‘Albus Severus’, Harry said quietly, ‘you were named for two headmasters of Hogwarts. One of them was a Slytherin, and he was probably the bravest man I ever knew.’
Snape is easily the most interesting and tragic figure in the Harry Potter books. And yes, the most heroic. All this comes through more clearly in the films, I think, than the books – Rowling is not good at pathos. But in Yates’s (last four) films, there is true depth of feeling in Rickman’s Snape.
On the surface of it, the double-agent thing creates a situation marvellously complex and ambiguous. We are allowed to hate Snape along with Harry all the way through, only to have that antipathy turned on its head at the end.
But there are deeper veins running in Snape’s story. Beneath his life of shifting allegiances, Snape’s love for Lily Potter is the one constant. While everything else in his makeup drew him towards the death-eaters, eventually that love had enough gravitational pull to sling him back to Dumbledore’s cause. Snape is a truly repentant man – he has definitively changed sides. Love has changed him.
Love propels him into a life of danger and duplicity. As he insists to Dumbledore ‘No one must ever know’. Snape becomes the bad guy who protects the good guys from the worse guys – a thankless task. He does not have the luxury of becoming morally pure. If he did, he could no longer be the protector. Ultimately his part involves becoming the assassin who murders Albus Dumbledore.
Nearly everything about Snape is ambiguous and conflicted. The one he is most sworn to protect is also the one he most despises: Harry Potter, son of Lily, but also son of the bully James Potter, who made Snape’s life a misery in his school days. Harry has her eyes, yes – but the rest of him is his father. Snape is at once friend and enemy – an ambivalence which he trades on throughout the story to play his double-agent part to perfection.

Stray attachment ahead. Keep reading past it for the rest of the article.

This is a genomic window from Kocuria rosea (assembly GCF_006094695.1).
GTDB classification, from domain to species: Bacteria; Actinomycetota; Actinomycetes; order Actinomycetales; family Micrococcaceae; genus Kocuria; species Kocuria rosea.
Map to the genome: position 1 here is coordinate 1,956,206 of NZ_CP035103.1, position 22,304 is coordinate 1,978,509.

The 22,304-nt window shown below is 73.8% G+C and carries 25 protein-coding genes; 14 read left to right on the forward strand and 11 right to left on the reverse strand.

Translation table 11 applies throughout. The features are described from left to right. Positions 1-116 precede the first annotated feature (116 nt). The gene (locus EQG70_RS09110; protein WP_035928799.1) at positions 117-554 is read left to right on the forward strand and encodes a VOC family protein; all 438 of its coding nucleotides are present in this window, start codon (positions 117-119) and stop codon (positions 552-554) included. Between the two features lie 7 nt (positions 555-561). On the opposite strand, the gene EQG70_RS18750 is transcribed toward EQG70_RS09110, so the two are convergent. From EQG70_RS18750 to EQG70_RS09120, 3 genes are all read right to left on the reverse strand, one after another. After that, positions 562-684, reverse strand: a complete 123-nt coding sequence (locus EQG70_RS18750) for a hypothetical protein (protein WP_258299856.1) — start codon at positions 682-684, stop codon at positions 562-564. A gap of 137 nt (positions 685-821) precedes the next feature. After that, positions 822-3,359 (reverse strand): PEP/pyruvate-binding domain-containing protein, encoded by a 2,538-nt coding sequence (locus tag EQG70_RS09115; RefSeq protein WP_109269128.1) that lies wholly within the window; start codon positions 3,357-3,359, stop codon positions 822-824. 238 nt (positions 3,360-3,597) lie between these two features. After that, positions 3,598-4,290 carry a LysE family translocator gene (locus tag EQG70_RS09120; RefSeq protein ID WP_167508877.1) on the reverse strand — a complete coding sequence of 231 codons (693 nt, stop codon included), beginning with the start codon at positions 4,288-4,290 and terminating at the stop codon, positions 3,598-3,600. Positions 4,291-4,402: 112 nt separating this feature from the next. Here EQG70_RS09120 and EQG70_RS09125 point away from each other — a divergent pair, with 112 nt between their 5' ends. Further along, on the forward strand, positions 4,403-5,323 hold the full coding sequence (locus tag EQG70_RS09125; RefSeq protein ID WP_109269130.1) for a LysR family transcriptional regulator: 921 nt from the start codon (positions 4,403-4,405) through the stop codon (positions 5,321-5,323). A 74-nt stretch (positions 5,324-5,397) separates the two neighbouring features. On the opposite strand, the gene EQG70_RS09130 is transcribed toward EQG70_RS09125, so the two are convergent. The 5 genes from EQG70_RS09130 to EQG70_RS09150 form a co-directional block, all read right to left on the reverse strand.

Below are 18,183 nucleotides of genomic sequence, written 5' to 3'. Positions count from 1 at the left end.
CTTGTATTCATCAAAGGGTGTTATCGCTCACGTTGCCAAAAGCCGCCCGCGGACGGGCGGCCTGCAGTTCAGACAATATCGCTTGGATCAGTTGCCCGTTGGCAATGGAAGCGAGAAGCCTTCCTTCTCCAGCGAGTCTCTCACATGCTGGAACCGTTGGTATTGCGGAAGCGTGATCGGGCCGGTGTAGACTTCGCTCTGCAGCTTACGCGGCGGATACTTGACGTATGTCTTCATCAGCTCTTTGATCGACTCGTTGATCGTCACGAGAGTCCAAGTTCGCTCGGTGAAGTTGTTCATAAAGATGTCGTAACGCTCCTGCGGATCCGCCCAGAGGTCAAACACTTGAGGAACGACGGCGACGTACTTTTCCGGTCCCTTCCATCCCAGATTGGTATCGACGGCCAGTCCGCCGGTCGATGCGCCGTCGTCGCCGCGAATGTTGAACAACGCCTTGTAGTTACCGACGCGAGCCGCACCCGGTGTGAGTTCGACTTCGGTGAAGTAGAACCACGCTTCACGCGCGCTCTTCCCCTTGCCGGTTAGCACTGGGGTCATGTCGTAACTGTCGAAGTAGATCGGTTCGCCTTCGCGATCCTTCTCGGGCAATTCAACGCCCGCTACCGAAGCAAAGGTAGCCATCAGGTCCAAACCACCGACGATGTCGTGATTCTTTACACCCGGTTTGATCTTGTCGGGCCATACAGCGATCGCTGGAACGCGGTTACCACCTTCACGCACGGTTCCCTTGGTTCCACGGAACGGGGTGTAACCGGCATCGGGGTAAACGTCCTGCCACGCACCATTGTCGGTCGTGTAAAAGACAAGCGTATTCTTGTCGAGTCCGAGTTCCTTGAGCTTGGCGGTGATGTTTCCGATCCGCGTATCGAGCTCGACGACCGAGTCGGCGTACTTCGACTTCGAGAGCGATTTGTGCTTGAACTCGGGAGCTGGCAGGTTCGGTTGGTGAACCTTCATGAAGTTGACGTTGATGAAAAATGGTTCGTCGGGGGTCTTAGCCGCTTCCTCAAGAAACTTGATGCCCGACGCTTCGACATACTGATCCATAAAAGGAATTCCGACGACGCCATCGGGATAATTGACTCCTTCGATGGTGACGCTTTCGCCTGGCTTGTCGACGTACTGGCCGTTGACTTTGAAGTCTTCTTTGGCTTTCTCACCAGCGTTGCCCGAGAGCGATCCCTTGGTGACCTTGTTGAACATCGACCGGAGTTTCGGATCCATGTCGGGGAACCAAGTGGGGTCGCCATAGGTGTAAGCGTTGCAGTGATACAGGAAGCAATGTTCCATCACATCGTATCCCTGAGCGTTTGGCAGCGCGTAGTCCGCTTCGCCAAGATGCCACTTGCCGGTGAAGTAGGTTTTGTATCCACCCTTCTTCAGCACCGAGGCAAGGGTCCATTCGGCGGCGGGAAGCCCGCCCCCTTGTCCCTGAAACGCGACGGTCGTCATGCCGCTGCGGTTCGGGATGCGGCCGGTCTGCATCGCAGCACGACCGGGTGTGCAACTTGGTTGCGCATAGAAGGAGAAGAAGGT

The personal cost for Snape is enormous: he must live with no true friend in the world, no one who knows his secret, except Dumbledore. And he knows that great man does not really love him. Ultimately Dumbledore is using him, trading on his love for Lily Potter to extract Snape’s extreme services. Snape is completely alone.
Thus in the end it turns out that the one character we dislike the most is the one who suffers the most, and the one character who has done everything out of love. What burns in Snape’s heart, when it is finally revealed, takes our breath away. And all the more because it is such a lost, hopeless, grief-filled love.
The paradox of Snape is that he goes into the darkness so that others may enjoy the light. He is Rowling’s deepest character, and the true hero of the story.
First, Snape is a very modern hero. He is not Dudley Do-right on his gleaming stead. Snape never gets any moral high ground, nor seeks it. He is so entangled with the forces and processes of evil that he cannot be clearly distinguished from it. The path of purity, for him, would represent the failure of courage, the abandonment of all he holds dear. Love demands that he dance with the devil.
And isn’t that the story of ‘free democracy’ in modern times? The guys that claim the moral high ground, that stand on ideology, that won’t negotiate with terrorists or compromise principle, end up doing terrible harm (think Lenin in Russia, Bush in Iraq) – while the compromisers, the flexible ones who acknowledge realpolitik, are willing to get their hands dirty retrieving some good out of a messy, ugly reality. They work within corrupt systems and make them a little better, or prevent them getting worse. Not much glory there. They find unglamorous ways out of the glorious wars the ideologues started. Modern heroes – real ones – do not often keep clear of the mud.
Second: Snape reminds us of our modern heroes, but isn’t there someone else he resembles? Isn’t Snape’s character and story – post-repentance – also in many ways modelled on Jesus Christ?